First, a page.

©2015 Andrea LaRochelle
Every parent I speak with asks me the same question; “What if I am the one who is high conflict?”
And my answer is always the same:
“If you are the parent who is high conflict, you wouldn’t be asking me if you were the high conflict parent.”
The High Conflict Institute defines a high conflict parent as someone who lacks the ability to have insight into their own behavior; who doesn’t have the ability to reflect on their actions and who blames others for everything that has gone wrong.
So if you’re asking me if you are the high conflict parent, the answer is “No” because the high conflict parent wouldn’t have the insight or self-reflection to question their own behavior and ask the question in the first place. Now, that’s not to say that your actions aren’t contributing to the conflict.
3 WAYS YOU MAY BE CONTRIBTING TO THE CONFLICT
1. Do you react to the attacks against you and your ability to parent?
People who may suffer from a high conflict personality (HCP) thrive on drama. The more you react, the more empowered they feel to continue with their attacks. HCP’s love to criticize and find fault in everything you say and do. Recognize this for what it is and don’t emotionally attach yourself to their words or defending yourself.
I’ve said it before and I’ll say it again; It doesn’t matter what you say to defend yourself, you will never, EVER, change your HCP co-parent’s opinion of you.
So stop trying.
When the nasty, manipulating, condescending emails pop into your inbox, prepare yourself for their ridiculousness before you read them. Ask yourself how much crazier and critical can he/she be of me? And I promise you, each email will be just a little bit worse than the last one.
So if you know it’s going to be awful, you know his or her opinion of you is going to get worse, and you know nothing you can say will change it – why do you keep reacting?
If you haven’t disengaged from your co-parent sufficiently to be able to disregard the attacks, don’t read the emails. Have a friend, family member or professional edit out the attacks for you so that the only portion of the email you see are the child related topics.
Every time you react to the attacks, you are fueling the HCP’s fire to continue with even more attacks.
2. Do your words mimic your actions?
Parents in conflict tend to get triggered when attacked. Then they react to the attacks. And THEN they calm down and respond to the attacks/child related information.
And what often ends up happening is that their reaction is different from their response. Which sends a mixed message to their co-parent.
And while a simple apology for the mixed message may work with someone who doesn’t have HCP, if your co-parent has HCP tendencies, any mixed messages you send will only further fuel their drama cycle.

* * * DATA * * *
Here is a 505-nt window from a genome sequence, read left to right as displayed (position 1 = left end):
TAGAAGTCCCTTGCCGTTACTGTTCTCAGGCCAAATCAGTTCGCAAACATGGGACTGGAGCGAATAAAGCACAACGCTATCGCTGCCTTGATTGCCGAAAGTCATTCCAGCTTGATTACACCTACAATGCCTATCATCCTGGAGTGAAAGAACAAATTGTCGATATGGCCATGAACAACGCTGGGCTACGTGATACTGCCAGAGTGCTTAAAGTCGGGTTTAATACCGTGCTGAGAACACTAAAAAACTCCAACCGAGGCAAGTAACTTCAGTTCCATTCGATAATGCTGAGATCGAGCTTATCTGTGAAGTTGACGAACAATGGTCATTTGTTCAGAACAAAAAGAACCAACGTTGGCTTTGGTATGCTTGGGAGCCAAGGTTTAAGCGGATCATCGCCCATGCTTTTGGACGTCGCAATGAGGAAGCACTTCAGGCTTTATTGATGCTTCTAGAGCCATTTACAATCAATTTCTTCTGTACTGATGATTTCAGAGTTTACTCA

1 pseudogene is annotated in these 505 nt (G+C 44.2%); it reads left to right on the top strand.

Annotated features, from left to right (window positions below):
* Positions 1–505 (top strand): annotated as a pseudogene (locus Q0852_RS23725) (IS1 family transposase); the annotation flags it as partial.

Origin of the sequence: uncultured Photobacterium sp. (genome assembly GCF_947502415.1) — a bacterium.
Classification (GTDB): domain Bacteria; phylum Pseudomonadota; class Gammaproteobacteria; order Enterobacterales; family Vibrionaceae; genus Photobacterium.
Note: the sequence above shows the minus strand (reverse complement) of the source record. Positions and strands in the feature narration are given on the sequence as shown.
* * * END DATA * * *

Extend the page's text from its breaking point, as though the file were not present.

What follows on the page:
If you say no to changing the schedule, then a week later agree to change the schedule – you are telling your co-parent that they can continue to attack and manipulate you to get what they want.
And that is definitely NOT the message you want to be sending.
Be deliberate in your responses. Take 48 hours to disengage from any digs or attacks, to process the request and how it may affect your day-to-day living, to decide whether or not the request works for the kids.
Ensure that when you do respond, you do so with a well thought out answer that WILL NOT CHANGE.
3. Do you over-share information?
I’m guilty of this.
It often feels like I have 12,000 thoughts racing through my head during any given second. And I like to share them ALL.
Because sharing what I’m thinking helps me figure out what it is I’m actually feeling/thinking/wanting/needing. And it’s important to understand how you are actually feeling/thinking/wanting/needing.
I just told you in Rule #2 to be deliberate about how you respond.
And how can you be deliberate if you aren’t sure what it is you are actually feeling/thinking/wanting/needing? If you are one of those people who process information through sharing, that isn’t going to change just because your co-parent might be an HCP.
And if you stop over-sharing in an attempt to be deliberate, you’ll end up self-imploding.
Trust me, I’ve tried it. It wasn’t pretty.
Over-sharers are verbal processors.
They figure out their stuff by talking. And once they are done talking, they’ll forget half of what they said and remember only their ‘aha’, that’s what I’m actually thinking/feeling/wanting/needing.’
There is nothing wrong with being an over-sharer, you just have to be careful who you over share with. Over sharing with an HCP co-parent is a recipe for disaster. The more you say, the more likely an emotion is going to be expressed – giving an HCP ammunition to use against you in the future.
If you happen to be an over sharer, find a friend, family member or professional you can over share with to figure out your ‘aha’s and then be deliberate in the message you send.
3 THINGS TO REMEMBER
Do not defend yourself against the attacks, it won’t stop the attacks and will only drive you even crazier.
Say what you mean and do what you say.
Do not over-share with your HCP co-parent.
ANDREA LAROCHELLE is an author, trainer, and speaker with the High Conflict Institute and serves on the board of the Alberta Family Mediation Society. She is a high conflict co-parenting expert and a registered mediator with over fifteen years experience helping families through the challenges of separation and divorce. She teaches co-parenting communication and guides parents to manage conflict more effectively, so their kids can focus on being kids. Andrea’s published books include: The High-Conflict Co-Parenting Survival Guide; I’m Done!: Take Control of Your High Conflict Divorce; and the Goodbye Bugs children’s series (Goodbye Angry Bugs, Goodbye Teary Bugs, and Goodbye Worry Bugs).